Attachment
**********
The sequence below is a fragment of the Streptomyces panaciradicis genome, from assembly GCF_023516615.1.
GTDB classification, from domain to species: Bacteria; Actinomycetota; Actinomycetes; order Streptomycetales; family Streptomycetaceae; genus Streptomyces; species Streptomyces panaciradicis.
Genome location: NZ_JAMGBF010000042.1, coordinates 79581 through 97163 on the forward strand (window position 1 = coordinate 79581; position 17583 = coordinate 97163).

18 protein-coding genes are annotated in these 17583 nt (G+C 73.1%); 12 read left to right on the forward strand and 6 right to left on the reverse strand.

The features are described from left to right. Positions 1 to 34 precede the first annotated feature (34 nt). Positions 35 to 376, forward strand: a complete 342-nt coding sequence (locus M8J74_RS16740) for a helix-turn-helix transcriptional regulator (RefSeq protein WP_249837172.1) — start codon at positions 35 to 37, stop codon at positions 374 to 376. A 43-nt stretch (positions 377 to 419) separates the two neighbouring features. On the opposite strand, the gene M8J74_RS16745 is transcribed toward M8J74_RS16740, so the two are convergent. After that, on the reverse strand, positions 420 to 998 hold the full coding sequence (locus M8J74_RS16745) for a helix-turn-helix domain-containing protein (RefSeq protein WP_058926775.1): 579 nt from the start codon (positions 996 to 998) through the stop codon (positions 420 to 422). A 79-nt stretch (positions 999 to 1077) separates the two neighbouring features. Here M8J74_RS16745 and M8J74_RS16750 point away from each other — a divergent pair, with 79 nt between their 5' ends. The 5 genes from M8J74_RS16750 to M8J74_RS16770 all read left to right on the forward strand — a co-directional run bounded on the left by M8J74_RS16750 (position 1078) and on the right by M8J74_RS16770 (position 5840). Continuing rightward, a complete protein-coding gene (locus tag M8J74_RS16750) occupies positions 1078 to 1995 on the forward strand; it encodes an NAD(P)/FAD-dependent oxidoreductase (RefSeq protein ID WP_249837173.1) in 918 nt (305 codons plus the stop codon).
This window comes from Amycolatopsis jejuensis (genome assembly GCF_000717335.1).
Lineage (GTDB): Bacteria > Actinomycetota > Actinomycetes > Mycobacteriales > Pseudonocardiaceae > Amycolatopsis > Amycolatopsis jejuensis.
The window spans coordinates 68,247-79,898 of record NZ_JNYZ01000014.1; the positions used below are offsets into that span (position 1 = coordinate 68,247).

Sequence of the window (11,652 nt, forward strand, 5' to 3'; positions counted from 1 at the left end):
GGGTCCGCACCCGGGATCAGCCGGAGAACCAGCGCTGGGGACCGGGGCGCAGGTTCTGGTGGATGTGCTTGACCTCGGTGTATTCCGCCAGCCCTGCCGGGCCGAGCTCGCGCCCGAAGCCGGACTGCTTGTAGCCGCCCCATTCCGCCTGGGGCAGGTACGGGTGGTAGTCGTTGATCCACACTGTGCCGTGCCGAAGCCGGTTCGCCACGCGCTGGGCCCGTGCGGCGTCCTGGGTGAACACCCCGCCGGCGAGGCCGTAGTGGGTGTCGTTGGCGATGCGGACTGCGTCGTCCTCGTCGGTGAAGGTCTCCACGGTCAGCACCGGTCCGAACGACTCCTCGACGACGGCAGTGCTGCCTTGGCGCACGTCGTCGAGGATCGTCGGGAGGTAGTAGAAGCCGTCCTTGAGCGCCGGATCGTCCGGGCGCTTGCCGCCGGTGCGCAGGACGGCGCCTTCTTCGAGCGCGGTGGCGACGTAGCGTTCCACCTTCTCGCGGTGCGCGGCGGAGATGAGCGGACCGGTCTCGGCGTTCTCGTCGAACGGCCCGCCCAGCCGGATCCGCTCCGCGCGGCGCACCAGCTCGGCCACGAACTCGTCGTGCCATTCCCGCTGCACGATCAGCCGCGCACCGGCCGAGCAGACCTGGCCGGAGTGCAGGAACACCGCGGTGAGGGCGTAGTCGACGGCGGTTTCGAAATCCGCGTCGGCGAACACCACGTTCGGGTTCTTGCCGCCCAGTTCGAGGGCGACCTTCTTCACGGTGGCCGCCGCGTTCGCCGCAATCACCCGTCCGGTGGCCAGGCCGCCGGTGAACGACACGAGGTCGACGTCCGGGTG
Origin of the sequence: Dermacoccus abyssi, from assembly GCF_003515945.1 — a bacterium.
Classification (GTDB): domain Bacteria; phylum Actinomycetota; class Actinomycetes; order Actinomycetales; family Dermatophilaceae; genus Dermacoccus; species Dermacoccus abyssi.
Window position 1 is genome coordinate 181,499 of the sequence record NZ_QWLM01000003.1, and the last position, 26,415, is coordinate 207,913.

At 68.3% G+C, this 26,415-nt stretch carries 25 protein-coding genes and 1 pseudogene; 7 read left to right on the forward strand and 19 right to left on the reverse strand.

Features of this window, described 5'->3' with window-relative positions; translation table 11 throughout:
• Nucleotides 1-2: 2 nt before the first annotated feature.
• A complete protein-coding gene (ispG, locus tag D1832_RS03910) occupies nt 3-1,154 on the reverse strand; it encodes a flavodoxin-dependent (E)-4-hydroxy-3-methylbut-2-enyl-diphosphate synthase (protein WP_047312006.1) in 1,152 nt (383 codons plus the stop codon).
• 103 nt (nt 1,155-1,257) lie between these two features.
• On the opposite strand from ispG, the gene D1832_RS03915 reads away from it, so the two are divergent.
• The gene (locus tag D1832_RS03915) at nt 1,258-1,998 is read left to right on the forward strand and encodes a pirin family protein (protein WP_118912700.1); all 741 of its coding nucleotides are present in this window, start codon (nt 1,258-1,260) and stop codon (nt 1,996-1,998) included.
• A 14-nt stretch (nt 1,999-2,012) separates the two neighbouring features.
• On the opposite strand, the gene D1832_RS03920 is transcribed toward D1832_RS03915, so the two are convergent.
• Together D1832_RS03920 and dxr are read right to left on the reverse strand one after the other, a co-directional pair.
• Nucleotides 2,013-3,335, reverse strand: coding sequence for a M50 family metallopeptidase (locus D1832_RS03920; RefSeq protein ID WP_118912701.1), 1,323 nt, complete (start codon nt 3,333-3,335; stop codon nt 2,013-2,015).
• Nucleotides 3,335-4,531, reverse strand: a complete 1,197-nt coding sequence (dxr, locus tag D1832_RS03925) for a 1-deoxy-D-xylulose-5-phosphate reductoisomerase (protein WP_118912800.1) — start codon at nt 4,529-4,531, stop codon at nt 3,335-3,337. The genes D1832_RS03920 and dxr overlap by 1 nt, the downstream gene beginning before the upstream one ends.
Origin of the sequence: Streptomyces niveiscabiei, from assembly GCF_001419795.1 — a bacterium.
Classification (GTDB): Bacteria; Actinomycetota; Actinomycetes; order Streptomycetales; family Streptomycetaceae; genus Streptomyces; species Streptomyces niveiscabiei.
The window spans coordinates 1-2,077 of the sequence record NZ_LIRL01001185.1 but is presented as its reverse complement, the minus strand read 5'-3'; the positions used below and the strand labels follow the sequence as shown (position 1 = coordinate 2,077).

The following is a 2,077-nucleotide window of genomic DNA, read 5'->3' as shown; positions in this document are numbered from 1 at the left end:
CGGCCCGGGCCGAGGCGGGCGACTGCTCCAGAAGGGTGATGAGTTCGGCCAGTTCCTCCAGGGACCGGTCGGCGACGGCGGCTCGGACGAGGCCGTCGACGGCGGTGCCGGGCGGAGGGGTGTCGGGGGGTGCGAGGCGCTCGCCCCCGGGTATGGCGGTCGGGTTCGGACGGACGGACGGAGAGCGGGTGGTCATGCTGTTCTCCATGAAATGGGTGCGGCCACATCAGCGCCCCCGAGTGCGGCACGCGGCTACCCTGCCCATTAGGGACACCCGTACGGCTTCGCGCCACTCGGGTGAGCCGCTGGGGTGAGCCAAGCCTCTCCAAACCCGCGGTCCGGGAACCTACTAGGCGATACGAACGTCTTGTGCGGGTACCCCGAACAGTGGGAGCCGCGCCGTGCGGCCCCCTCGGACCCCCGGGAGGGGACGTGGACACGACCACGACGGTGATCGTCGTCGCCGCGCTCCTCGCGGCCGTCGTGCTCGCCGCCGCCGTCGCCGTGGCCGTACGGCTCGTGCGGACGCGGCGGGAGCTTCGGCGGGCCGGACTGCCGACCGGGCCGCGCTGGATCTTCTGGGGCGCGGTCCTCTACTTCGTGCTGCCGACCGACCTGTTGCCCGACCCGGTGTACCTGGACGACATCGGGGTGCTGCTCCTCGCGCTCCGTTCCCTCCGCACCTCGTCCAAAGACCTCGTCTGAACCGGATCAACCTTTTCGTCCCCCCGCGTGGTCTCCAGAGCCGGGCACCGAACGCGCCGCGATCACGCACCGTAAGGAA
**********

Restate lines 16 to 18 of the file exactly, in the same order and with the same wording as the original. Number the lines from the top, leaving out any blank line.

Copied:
• Nucleotides 1-2: 2 nt before the first annotated feature.
• A complete protein-coding gene (ispG, locus tag D1832_RS03910) occupies nt 3-1,154 on the reverse strand; it encodes a flavodoxin-dependent (E)-4-hydroxy-3-methylbut-2-enyl-diphosphate synthase (protein WP_047312006.1) in 1,152 nt (383 codons plus the stop codon).
• 103 nt (nt 1,155-1,257) lie between these two features.